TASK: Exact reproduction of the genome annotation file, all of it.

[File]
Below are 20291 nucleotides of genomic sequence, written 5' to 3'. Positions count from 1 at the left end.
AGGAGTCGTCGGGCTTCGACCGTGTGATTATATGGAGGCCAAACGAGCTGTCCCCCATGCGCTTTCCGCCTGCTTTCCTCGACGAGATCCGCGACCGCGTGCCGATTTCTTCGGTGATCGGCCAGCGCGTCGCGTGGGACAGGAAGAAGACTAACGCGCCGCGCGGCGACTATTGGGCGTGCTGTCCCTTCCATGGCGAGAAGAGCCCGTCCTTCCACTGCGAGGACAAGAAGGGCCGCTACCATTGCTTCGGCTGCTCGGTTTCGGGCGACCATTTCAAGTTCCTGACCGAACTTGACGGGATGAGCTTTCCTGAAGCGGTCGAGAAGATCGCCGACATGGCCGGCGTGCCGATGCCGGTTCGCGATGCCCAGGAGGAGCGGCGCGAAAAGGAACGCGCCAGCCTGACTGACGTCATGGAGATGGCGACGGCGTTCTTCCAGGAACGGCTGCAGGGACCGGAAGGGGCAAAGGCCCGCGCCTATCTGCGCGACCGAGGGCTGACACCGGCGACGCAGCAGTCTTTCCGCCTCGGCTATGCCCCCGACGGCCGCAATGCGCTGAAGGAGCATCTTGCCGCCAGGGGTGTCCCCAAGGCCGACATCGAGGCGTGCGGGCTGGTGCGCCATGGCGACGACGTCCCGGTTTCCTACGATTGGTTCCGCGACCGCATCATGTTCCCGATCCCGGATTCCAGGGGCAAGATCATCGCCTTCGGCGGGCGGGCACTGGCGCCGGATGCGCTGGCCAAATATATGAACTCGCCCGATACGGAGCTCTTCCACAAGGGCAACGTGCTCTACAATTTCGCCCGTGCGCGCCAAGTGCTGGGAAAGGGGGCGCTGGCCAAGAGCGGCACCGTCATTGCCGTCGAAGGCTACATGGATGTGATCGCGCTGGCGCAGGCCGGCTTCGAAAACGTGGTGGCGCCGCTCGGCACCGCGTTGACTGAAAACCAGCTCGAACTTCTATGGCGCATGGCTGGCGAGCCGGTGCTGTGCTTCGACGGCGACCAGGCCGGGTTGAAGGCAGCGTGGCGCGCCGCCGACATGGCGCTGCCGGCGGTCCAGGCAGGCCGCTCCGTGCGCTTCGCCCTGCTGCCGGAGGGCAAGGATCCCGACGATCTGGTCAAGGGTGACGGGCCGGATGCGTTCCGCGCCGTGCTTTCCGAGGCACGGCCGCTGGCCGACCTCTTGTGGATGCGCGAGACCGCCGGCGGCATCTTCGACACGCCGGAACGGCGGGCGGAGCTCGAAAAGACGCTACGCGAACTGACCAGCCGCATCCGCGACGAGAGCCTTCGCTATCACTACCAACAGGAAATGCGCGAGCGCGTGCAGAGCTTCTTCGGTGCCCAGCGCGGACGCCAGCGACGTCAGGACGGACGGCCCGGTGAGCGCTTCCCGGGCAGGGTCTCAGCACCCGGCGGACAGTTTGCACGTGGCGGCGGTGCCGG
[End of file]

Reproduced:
Below are 20291 nucleotides of genomic sequence, written 5' to 3'. Positions count from 1 at the left end.
AGGAGTCGTCGGGCTTCGACCGTGTGATTATATGGAGGCCAAACGAGCTGTCCCCCATGCGCTTTCCGCCTGCTTTCCTCGACGAGATCCGCGACCGCGTGCCGATTTCTTCGGTGATCGGCCAGCGCGTCGCGTGGGACAGGAAGAAGACTAACGCGCCGCGCGGCGACTATTGGGCGTGCTGTCCCTTCCATGGCGAGAAGAGCCCGTCCTTCCACTGCGAGGACAAGAAGGGCCGCTACCATTGCTTCGGCTGCTCGGTTTCGGGCGACCATTTCAAGTTCCTGACCGAACTTGACGGGATGAGCTTTCCTGAAGCGGTCGAGAAGATCGCCGACATGGCCGGCGTGCCGATGCCGGTTCGCGATGCCCAGGAGGAGCGGCGCGAAAAGGAACGCGCCAGCCTGACTGACGTCATGGAGATGGCGACGGCGTTCTTCCAGGAACGGCTGCAGGGACCGGAAGGGGCAAAGGCCCGCGCCTATCTGCGCGACCGAGGGCTGACACCGGCGACGCAGCAGTCTTTCCGCCTCGGCTATGCCCCCGACGGCCGCAATGCGCTGAAGGAGCATCTTGCCGCCAGGGGTGTCCCCAAGGCCGACATCGAGGCGTGCGGGCTGGTGCGCCATGGCGACGACGTCCCGGTTTCCTACGATTGGTTCCGCGACCGCATCATGTTCCCGATCCCGGATTCCAGGGGCAAGATCATCGCCTTCGGCGGGCGGGCACTGGCGCCGGATGCGCTGGCCAAATATATGAACTCGCCCGATACGGAGCTCTTCCACAAGGGCAACGTGCTCTACAATTTCGCCCGTGCGCGCCAAGTGCTGGGAAAGGGGGCGCTGGCCAAGAGCGGCACCGTCATTGCCGTCGAAGGCTACATGGATGTGATCGCGCTGGCGCAGGCCGGCTTCGAAAACGTGGTGGCGCCGCTCGGCACCGCGTTGACTGAAAACCAGCTCGAACTTCTATGGCGCATGGCTGGCGAGCCGGTGCTGTGCTTCGACGGCGACCAGGCCGGGTTGAAGGCAGCGTGGCGCGCCGCCGACATGGCGCTGCCGGCGGTCCAGGCAGGCCGCTCCGTGCGCTTCGCCCTGCTGCCGGAGGGCAAGGATCCCGACGATCTGGTCAAGGGTGACGGGCCGGATGCGTTCCGCGCCGTGCTTTCCGAGGCACGGCCGCTGGCCGACCTCTTGTGGATGCGCGAGACCGCCGGCGGCATCTTCGACACGCCGGAACGGCGGGCGGAGCTCGAAAAGACGCTACGCGAACTGACCAGCCGCATCCGCGACGAGAGCCTTCGCTATCACTACCAACAGGAAATGCGCGAGCGCGTGCAGAGCTTCTTCGGTGCCCAGCGCGGACGCCAGCGACGTCAGGACGGACGGCCCGGTGAGCGCTTCCCGGGCAGGGTCTCAGCACCCGGCGGACAGTTTGCACGTGGCGGCGGTGCCGG